Environmental and social conflict in the extractive resource industries can lead to significant costs for both companies and community. On the company side a conflict can lead to delays or rejections of government approval, damaged infrastructure, lost reputation, and in extreme cases shutdown. Community may suffer a loss of cohesion, identity, amenity and health. Mine-community conflict ostensibly arises due to grievances with mining operations. This may take the form of disputes over the relative distribution of costs and benefits, decision making process, the control of the resources under extraction, or competition for the broader social and environmental landscape resources that community and mining may utilise (e.g. conflict over water security in the Huasco Valley, Chile). At essence in most disputes, however, is the perceived and/or real loss of community control over the ability to shape a future consistent with their own vision. When avenues by which a community can assert their future vision are absent or shut down they may pursue actions outside of the political process. In this paper I identify common issues that may generate mine-community grievances and conflict, and draw lessons for avoiding mine-community conflict from case studies where conflict occurred and where potential conflict was avoided. By opening meaningful dialogue, understanding the community's past and desired futures, addressing real and perceived community concerns, and negotiating a space for development within that vision, resource companies may be better placed to avoid conflict with community and the costs that conflict brings.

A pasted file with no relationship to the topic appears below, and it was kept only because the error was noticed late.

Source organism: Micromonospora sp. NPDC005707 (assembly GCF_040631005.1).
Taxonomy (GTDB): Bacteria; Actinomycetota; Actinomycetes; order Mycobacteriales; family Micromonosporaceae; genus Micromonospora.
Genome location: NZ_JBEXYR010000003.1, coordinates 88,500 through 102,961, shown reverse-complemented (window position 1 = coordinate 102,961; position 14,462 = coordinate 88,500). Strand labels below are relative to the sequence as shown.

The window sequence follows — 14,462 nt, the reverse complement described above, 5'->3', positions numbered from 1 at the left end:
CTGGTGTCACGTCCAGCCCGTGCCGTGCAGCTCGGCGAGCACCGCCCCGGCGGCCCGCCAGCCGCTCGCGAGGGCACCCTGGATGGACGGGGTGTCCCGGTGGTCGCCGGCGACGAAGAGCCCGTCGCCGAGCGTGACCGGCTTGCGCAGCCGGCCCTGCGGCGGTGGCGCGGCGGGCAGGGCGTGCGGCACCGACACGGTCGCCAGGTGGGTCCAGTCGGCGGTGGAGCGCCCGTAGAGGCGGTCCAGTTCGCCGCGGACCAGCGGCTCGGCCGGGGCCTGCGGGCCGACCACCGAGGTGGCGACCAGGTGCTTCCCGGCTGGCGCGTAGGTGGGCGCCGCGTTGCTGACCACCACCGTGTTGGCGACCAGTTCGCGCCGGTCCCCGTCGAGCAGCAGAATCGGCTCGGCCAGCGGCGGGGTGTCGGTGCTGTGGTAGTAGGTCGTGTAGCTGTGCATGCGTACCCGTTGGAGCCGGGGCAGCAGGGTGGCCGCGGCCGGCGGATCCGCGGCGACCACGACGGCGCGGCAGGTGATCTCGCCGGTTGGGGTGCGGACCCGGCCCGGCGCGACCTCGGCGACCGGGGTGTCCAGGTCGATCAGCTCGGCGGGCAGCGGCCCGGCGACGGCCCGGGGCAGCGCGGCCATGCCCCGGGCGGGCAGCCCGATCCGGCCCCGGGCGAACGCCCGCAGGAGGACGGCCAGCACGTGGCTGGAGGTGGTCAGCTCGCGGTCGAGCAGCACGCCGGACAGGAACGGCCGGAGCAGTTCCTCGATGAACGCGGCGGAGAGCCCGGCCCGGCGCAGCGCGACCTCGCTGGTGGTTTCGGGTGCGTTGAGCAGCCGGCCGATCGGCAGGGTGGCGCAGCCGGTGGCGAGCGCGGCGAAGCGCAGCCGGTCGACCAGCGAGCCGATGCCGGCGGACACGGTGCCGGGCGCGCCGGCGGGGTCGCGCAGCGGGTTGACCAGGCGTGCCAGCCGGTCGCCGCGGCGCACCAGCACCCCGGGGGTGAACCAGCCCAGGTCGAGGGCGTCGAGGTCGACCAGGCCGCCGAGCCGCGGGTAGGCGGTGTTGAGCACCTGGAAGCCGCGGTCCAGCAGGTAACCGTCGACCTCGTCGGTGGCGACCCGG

Publisher: ENVIROMINE 2009, Santiago, Chile

Region: Global

Type: Conference Paper


Franks, D. 2009. Avoiding Mine-Community Conflict: From Dialogue to Shared Futures. ENVIROMINE 2009, Santiago, Chile

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Avoiding mine-community conflict: from dialogue to shared futures

Avoiding mine-community conflict: from dialogue to shared futures